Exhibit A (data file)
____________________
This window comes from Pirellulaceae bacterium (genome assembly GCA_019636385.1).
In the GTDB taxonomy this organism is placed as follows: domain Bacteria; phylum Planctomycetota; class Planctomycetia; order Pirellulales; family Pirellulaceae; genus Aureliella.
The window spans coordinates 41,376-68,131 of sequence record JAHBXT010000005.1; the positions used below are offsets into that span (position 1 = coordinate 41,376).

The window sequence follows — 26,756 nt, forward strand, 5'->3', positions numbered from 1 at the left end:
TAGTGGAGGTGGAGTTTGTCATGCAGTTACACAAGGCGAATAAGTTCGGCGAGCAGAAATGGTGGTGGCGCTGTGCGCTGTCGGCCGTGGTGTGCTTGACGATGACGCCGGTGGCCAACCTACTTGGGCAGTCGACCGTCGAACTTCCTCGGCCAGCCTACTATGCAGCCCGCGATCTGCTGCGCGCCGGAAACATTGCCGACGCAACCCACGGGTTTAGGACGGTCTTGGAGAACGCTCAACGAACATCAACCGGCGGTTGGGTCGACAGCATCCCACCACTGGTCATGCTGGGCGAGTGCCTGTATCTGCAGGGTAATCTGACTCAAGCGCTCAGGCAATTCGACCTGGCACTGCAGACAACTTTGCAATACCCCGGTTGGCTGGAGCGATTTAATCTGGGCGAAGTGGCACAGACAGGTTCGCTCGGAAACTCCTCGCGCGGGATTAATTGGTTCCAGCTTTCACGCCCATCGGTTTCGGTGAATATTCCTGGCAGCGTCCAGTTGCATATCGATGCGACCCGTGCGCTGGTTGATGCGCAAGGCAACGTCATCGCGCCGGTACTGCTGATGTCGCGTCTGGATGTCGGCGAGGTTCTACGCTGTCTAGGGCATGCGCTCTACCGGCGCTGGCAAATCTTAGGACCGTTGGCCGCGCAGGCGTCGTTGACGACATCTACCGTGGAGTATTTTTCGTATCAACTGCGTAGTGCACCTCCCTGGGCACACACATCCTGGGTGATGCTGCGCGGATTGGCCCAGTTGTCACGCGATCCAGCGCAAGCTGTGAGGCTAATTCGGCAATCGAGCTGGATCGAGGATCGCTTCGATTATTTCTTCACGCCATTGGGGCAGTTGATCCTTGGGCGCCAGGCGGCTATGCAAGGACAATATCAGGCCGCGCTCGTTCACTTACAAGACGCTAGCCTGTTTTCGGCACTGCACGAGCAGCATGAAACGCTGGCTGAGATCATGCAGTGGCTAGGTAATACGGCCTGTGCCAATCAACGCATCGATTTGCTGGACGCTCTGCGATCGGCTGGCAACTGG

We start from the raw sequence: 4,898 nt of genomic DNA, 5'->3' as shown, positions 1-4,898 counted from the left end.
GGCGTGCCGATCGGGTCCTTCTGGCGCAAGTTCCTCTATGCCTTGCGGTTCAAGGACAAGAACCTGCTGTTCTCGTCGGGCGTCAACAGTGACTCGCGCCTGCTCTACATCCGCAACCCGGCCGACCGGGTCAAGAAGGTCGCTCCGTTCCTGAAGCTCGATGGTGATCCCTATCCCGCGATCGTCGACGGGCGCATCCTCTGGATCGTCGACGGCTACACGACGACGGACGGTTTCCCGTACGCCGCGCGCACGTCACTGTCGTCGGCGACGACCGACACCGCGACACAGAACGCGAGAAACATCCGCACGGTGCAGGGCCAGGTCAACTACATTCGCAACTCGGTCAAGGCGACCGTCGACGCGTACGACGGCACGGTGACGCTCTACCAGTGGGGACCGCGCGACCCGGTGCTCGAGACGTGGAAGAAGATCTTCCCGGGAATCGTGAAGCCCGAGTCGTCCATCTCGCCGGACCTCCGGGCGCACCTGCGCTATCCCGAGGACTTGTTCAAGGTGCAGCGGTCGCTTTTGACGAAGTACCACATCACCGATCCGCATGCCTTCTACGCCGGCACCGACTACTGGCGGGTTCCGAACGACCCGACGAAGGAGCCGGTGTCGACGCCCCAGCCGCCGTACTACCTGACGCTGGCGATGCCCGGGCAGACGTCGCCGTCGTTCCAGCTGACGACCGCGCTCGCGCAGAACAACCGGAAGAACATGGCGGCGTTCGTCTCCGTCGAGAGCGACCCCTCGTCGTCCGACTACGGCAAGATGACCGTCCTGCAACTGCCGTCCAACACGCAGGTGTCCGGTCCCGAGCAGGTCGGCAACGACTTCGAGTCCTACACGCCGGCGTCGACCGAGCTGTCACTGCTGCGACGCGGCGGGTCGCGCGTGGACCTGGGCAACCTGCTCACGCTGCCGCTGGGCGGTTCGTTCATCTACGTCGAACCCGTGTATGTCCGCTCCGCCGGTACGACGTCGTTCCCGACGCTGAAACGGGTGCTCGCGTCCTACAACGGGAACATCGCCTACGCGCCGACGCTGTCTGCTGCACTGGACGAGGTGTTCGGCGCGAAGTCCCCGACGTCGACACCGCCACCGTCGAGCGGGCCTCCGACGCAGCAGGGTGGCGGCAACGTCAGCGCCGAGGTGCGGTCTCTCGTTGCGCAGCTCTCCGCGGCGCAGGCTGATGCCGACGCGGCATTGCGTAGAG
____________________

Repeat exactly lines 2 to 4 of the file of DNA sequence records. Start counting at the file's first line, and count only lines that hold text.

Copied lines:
In the GTDB taxonomy this organism is placed as follows: domain Bacteria; phylum Planctomycetota; class Planctomycetia; order Pirellulales; family Pirellulaceae; genus Aureliella.
The window spans coordinates 41,376-68,131 of sequence record JAHBXT010000005.1; the positions used below are offsets into that span (position 1 = coordinate 41,376).

The window sequence follows — 26,756 nt, forward strand, 5'->3', positions numbered from 1 at the left end: